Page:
The State of IL has problems. The August 2011, headline below sums up the situation. IL is fiscally broken, and the governor and the legislature have placed themselves in the position of having only three days this week to fix the 2010 budget enough to advance to the next year’s budget.

Illinois Statehouse News: Illinois 50 out of 50 in 2010 for state deficit

Governor Pat Quinn, has so far fumbled the political football passed to him by Rod Blagovich. The IL veto session is showing  his political inepitude to be the biggest obstacle to working to resolve the outstanding budget issues which need to be compromised on for the state to begin addressing next year’s budget.

State legislators last week showed determination to not give in to Quinn’s demands that the State take the easy choice and simply borrow more money to cover this year’s shortfalls. Instead, legislators are holding firm to work with the revenue the state has and still come up with enough funds to close out this year. Quinn threatened closure of a number of critical state facilities, including IL Department of Corrections Logan prison and the Chester Mental Health Center, for lack of money. While it is possible that one of these might still be on the chopping block next year, legislators have indicated that they will not allow unconsidered ad-hoc and wide-scale closure decisions by Quinn. For now, they will simply work around Quinn to avoid allowing any of his closures without resorting to more fiscal borrowing.

Governor Pat Quinn’s attempts to manipulate the legislative action have cost him a lot of respect in political circles. He has put himself in so many contradictory and self-binding situations that even the New York Times felt compelled to comment on his amateur moves in the article below:

As Fall Veto Session Begins, Lawmakers Question Quinn’s Ability to Lead

State legislators are up against very serious fiscal problems and a big time deadline. Quinn’s attempts to change legislative decisions has muddied the water. Legislators have to reach some compromise this week on a whole list of budget issues which are negatively impacting life and just about every business in the state as demonstrated in the whole spate of news articles about the budget that have been cropping up in the media over the last few weeks, such as the following examples:

Lawmakers yet to tackle massive $85B pension debt

Small businesses nickel-and-dimed by state

State’s tardiness costs you money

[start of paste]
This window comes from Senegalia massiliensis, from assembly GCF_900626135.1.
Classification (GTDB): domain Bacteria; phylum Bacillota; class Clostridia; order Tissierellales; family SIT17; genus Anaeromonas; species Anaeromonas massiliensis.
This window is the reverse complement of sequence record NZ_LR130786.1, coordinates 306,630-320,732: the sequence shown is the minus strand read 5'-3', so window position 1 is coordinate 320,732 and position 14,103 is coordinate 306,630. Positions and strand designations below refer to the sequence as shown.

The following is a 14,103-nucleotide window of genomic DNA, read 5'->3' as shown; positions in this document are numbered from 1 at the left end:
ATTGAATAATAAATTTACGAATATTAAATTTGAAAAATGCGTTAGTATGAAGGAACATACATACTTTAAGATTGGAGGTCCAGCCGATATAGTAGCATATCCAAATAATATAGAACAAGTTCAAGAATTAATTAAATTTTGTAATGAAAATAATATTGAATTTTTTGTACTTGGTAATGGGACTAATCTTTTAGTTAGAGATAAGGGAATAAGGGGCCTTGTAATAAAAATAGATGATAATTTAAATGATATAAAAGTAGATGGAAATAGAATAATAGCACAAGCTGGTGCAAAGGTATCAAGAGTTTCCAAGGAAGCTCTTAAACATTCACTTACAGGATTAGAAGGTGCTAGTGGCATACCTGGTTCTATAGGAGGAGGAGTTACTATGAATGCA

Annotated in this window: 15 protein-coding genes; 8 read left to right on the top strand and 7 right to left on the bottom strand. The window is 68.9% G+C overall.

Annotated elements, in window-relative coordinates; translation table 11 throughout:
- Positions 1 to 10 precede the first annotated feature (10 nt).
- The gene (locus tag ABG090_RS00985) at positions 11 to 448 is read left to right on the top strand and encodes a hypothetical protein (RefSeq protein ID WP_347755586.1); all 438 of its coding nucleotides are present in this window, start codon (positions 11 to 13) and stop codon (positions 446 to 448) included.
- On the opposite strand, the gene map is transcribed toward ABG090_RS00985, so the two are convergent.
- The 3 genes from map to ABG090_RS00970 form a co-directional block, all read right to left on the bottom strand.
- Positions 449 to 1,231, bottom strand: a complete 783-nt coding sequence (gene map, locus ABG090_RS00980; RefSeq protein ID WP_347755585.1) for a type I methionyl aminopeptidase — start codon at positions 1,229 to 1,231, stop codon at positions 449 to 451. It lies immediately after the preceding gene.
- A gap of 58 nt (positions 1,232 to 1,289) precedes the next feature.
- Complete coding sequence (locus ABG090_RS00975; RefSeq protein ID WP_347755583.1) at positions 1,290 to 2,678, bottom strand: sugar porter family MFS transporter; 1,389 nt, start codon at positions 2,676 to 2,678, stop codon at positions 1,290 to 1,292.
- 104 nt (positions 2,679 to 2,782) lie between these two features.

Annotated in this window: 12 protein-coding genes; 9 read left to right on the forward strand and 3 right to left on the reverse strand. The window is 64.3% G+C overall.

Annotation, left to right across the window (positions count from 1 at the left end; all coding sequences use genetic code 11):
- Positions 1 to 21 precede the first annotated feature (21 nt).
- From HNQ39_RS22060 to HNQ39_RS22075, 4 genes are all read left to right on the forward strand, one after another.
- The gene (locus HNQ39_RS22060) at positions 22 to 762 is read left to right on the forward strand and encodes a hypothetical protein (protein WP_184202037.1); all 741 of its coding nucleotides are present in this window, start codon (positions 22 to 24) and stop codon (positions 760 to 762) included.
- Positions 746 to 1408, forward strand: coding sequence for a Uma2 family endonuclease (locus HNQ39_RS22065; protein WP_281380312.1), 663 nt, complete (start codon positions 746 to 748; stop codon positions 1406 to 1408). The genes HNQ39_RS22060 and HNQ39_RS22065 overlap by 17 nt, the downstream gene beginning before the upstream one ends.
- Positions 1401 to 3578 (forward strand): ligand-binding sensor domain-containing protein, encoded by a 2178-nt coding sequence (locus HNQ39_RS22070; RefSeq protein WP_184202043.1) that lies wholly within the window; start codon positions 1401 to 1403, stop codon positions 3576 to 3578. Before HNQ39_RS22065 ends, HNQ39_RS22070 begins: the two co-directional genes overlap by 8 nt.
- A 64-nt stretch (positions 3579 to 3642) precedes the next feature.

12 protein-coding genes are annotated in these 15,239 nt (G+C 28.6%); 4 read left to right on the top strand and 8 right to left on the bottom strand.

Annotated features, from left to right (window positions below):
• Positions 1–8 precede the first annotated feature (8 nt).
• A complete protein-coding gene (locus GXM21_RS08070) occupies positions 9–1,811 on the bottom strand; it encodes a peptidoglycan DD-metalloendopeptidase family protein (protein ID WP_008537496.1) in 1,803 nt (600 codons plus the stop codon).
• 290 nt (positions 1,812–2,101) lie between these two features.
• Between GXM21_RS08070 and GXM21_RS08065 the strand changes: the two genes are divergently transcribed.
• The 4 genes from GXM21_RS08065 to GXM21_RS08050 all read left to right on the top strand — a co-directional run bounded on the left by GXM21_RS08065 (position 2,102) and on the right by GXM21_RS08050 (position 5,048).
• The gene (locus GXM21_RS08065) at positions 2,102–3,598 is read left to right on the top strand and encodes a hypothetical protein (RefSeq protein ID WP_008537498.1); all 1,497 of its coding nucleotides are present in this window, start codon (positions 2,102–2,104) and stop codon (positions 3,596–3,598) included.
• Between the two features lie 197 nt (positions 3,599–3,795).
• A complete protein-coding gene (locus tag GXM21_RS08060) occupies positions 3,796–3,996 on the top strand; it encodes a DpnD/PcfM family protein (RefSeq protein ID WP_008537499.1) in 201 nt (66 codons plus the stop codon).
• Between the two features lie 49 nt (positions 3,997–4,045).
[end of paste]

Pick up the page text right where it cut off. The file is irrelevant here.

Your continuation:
Few signs of movement on paying late bills

Local legislators: Overspending must stop

Bills get paid faster with lawmakers’ help

Illinois backlog adds to schools’ money problems

Fiscal year 2012 off to bad start for schools

Prisons have hard time buying food

Universities cope with chronic late payments

Small businesses feeling the pinch here

A long wait: Unpaid bills undercut business partners

Deadbeat state: Illinois owes billions in unpaid bills

Legislators may come out with some action this week regarding state pensions, but, if so, actions will certainly be challenged in court and, like Wisconsin, IL will be viewed as an attempt to break unionism, since Madigan is trying now to disengage Quinn’s power to represent the state in negotiating state union contracts. Whether the legislature will succeed in moving on all the outstanding items this week remains to be seen. A recent court decision, also below may additionally give them more leeway in looking a funds available to be moved around:

Lawmakers to work on budget during break in veto session

Madigan seeks cap on state pay raises

Illinois Supreme Court: State money cannot be special

Even with severe budget woes, it is ironic to instances of political pandering by Quinn and outright greed on the side of union officials still cropping up. It goes to show us that the harshness of the fiscal crisis is still somewhat not real to some folks in power.

Retired IDOT chief back on payroll

Advertisements

Leave a Reply

Fill in your details below or click an icon to log in:

WordPress.com Logo

You are commenting using your WordPress.com account. Log Out / Change )

Twitter picture

You are commenting using your Twitter account. Log Out / Change )

Facebook photo

You are commenting using your Facebook account. Log Out / Change )

Google+ photo

You are commenting using your Google+ account. Log Out / Change )

Connecting to %s